MAS3301 --- Modern Algebra --- Spring 2006
- Time and place:Love Building room 107, MWF: 10:10 - 11:00 am.
- Text: The course will be based on your course notes, online
notes (mainly http://en.wikipedia.org), and notes handed out in class. A
textbook is optional but not necessary.
- Course webpage: http://www.math.fsu.edu/~hoeij/MAS3301
- Instructor: Dr. Mark van Hoeij, Love building 211, tel. no. 644-3879, email:
- Office hours: MWF: 11:00-11:45. If these hours don't work
for you, let me know, and I'll also be available Tuesday, Wednesday and
- Course description and objectives:
The purpose of this course is to introduce students to some of the modern
concepts in algebra that arise from our knowledge of number systems. We
shall take a rather concrete approach to our study, motivating abstract
concepts with concrete, familiar examples. A list of topics is
- Fields: Real Numbers and Complex Numbers
- Fields: Complex Numbers and Quaternions
- Rings: Integers and Modular Arithmetic with applications in cryptography
- Groups: Modular and Complex Units
- Groups: Isomorphism, Subgroups, Order
- Building Blocks: Primes, Gaussian Integers
Most of the material that I expect you to master will be presented in
class. There will be significant student participation in class as well.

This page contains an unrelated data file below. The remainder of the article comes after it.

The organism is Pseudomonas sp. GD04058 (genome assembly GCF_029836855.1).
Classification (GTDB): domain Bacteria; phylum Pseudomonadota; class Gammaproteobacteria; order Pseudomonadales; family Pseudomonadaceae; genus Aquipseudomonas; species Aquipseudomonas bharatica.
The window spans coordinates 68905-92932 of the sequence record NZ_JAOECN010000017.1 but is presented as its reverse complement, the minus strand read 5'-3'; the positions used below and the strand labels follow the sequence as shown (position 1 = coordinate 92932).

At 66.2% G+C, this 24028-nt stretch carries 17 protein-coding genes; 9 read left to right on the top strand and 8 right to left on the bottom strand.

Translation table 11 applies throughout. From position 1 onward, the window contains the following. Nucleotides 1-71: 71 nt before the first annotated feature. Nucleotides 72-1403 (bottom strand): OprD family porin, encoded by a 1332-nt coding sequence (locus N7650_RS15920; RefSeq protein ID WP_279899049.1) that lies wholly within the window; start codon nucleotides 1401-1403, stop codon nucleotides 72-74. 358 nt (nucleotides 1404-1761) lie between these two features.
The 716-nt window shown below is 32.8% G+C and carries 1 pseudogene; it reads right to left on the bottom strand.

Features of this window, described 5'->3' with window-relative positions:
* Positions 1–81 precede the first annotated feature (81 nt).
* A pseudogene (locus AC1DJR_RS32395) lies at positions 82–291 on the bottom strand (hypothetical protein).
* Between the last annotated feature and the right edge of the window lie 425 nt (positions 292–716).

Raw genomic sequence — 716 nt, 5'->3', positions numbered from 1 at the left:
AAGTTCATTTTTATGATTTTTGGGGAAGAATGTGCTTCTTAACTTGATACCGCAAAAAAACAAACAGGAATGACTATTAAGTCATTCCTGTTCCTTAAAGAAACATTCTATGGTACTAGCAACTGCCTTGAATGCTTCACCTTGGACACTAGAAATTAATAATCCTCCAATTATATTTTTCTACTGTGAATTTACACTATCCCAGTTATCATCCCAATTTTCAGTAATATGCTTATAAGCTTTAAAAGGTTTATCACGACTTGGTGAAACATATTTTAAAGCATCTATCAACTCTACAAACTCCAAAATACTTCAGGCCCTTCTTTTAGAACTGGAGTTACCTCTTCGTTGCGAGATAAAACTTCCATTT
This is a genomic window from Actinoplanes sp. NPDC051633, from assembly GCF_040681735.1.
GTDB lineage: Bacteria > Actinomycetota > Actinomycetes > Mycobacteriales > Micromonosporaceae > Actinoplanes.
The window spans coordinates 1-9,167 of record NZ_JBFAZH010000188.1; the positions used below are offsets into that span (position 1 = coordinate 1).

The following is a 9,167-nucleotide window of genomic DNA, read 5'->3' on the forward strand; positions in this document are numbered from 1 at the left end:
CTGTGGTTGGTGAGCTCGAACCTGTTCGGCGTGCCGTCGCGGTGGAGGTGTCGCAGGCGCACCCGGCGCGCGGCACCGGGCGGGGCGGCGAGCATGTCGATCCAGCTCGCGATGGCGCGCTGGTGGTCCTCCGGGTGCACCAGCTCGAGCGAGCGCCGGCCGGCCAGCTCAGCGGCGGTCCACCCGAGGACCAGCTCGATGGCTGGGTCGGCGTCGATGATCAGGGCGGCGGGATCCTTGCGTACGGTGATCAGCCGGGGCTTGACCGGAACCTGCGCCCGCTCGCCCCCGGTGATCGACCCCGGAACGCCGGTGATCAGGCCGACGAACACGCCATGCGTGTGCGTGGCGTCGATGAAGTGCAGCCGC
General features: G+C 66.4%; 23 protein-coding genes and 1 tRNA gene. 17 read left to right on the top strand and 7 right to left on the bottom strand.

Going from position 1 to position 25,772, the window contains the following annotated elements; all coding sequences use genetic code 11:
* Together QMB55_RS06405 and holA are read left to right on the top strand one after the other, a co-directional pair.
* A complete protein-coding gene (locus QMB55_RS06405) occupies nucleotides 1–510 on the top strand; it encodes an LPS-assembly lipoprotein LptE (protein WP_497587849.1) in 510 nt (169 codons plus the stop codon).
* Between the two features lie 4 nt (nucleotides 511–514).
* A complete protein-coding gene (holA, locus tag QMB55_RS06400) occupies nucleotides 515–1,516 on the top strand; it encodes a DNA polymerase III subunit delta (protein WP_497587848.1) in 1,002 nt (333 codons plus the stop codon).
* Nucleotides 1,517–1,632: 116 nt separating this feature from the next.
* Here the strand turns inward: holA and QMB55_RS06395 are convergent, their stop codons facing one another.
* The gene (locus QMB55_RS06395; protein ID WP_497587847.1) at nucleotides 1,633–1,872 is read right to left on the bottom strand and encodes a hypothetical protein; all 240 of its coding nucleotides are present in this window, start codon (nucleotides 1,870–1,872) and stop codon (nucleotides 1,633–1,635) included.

I therefore expect students to attend regularly.
Generally, please arrive to class on time and do not to leave class
until I have dismissed it. If you must leave class early, please let
me know before class begins.
- Prerequisites: MAS3105 (Applied Linear Algebra I)
with a grade of C- or better.
Your grade in the course will be based on class participation
(including performance on homework assignments) and exams.
There will be four unit tests, and a final exam which will be held
on Thursday, April 27, 10:00 - 12:00 noon
for the schedule of all finals).
The grade is determined as
A = 92-100, A- = 90-91.9, B+ = 88-89.9, B = 82-87.9, B- = 80-81.9,
C+ = 78-79.9, C = 72-77.9, C- = 70-71.9, D+ = 68-69.9, D = 60-67.9,
F = below 60.
- Honor code: A copy of the University Academic Honor Code
can be found in the current Student Handbook. You are bound by this in
all of your academic work. It is based on the premise that each
student has the responsibility 1) to uphold the highest standards of
academic integrity in the student's own work, 2) to refuse to tolerate
violations of academic integrity in the University community, and 3)
to foster a high sense of integrity and social responsibility on the
part of the University community. You have successfully completed many
mathematics courses and know that on a ``test'' you may not give or
receive any help from a person or written material except as
specifically designed acceptable. Out of class you are encouraged to
work together on assignments but plagiarizing of the work of others or
study manuals is academically dishonest.
- ADA statement: Students with disabilities needing academic
accommodations should: 1) register with and provide documentation to
the Student Disability Resource Center (SDRC); 2) bring a letter to
the instructor from SDRC indicating you need academic
accommodations. This should be done within the first week of class.
This and other class materials are available in alternative format